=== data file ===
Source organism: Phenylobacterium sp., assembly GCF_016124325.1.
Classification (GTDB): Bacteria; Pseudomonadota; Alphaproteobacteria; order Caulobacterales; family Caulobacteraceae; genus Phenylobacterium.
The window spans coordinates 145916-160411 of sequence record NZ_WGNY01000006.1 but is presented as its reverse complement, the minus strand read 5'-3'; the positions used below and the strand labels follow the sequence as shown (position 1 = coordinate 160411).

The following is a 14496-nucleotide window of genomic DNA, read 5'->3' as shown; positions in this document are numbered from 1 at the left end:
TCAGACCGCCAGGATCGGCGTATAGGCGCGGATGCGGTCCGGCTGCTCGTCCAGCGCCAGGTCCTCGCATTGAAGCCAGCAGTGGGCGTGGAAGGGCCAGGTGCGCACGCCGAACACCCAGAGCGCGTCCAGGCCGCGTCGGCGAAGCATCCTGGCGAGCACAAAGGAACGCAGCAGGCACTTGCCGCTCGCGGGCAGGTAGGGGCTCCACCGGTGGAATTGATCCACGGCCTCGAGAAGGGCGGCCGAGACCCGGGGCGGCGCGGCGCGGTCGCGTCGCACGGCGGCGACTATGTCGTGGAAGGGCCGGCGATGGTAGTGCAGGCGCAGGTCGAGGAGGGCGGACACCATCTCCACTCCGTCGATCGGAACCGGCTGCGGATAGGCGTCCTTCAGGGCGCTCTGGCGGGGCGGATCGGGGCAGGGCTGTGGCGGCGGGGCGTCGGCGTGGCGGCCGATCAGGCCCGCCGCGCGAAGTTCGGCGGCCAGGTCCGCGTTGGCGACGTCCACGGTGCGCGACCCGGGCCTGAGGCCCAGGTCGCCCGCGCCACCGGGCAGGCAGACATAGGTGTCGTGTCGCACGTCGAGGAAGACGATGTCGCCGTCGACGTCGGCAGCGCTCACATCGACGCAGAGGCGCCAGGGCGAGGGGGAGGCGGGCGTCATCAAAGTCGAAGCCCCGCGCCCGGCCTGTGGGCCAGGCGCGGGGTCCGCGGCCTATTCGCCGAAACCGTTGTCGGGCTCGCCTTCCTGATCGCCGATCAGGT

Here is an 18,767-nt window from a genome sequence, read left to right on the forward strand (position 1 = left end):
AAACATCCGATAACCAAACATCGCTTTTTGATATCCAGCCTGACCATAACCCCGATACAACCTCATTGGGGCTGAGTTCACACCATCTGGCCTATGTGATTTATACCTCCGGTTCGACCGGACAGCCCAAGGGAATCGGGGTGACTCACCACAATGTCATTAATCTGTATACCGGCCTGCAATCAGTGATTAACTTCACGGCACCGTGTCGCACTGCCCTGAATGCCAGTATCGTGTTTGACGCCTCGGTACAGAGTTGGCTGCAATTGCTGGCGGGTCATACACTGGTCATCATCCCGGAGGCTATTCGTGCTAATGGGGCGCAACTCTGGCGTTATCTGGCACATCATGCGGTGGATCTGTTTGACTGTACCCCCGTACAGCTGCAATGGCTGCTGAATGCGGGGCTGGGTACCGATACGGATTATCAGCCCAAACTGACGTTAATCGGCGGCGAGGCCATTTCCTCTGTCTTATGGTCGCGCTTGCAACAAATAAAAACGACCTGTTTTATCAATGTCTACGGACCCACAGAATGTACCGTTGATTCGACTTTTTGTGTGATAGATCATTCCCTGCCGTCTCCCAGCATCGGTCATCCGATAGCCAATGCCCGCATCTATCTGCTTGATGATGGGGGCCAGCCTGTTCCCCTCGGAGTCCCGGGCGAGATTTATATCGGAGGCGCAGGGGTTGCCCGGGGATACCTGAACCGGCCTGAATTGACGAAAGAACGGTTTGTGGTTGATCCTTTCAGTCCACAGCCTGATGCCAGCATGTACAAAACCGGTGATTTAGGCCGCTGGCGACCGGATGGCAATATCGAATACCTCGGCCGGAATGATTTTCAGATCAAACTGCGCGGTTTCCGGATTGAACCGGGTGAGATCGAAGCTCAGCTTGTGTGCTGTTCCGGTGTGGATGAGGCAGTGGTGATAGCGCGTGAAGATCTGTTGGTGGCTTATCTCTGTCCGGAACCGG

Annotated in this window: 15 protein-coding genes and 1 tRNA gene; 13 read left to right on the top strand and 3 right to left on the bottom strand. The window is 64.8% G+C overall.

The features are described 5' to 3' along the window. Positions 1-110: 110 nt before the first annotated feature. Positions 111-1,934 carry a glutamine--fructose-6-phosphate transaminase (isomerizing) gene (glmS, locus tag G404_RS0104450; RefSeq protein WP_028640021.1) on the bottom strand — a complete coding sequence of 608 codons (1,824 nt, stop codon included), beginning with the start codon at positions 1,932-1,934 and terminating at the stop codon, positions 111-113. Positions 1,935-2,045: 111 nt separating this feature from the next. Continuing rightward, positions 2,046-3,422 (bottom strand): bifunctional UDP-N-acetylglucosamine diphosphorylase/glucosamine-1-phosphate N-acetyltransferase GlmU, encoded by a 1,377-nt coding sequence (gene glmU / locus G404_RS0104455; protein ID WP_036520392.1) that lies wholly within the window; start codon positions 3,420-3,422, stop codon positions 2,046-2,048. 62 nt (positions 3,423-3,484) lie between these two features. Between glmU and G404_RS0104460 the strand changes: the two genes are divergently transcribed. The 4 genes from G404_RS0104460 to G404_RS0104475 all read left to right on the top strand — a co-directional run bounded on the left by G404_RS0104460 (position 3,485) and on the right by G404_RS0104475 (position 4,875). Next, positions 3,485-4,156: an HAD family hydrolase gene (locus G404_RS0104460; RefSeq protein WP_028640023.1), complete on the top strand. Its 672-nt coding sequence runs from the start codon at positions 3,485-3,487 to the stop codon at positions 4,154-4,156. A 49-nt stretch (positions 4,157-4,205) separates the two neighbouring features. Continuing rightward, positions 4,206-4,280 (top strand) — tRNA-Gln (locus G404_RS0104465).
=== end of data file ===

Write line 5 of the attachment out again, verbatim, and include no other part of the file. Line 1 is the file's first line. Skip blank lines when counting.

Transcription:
TCAGACCGCCAGGATCGGCGTATAGGCGCGGATGCGGTCCGGCTGCTCGTCCAGCGCCAGGTCCTCGCATTGAAGCCAGCAGTGGGCGTGGAAGGGCCAGGTGCGCACGCCGAACACCCAGAGCGCGTCCAGGCCGCGTCGGCGAAGCATCCTGGCGAGCACAAAGGAACGCAGCAGGCACTTGCCGCTCGCGGGCAGGTAGGGGCTCCACCGGTGGAATTGATCCACGGCCTCGAGAAGGGCGGCCGAGACCCGGGGCGGCGCGGCGCGGTCGCGTCGCACGGCGGCGACTATGTCGTGGAAGGGCCGGCGATGGTAGTGCAGGCGCAGGTCGAGGAGGGCGGACACCATCTCCACTCCGTCGATCGGAACCGGCTGCGGATAGGCGTCCTTCAGGGCGCTCTGGCGGGGCGGATCGGGGCAGGGCTGTGGCGGCGGGGCGTCGGCGTGGCGGCCGATCAGGCCCGCCGCGCGAAGTTCGGCGGCCAGGTCCGCGTTGGCGACGTCCACGGTGCGCGACCCGGGCCTGAGGCCCAGGTCGCCCGCGCCACCGGGCAGGCAGACATAGGTGTCGTGTCGCACGTCGAGGAAGACGATGTCGCCGTCGACGTCGGCAGCGCTCACATCGACGCAGAGGCGCCAGGGCGAGGGGGAGGCGGGCGTCATCAAAGTCGAAGCCCCGCGCCCGGCCTGTGGGCCAGGCGCGGGGTCCGCGGCCTATTCGCCGAAACCGTTGTCGGGCTCGCCTTCCTGATCGCCGATCAGGT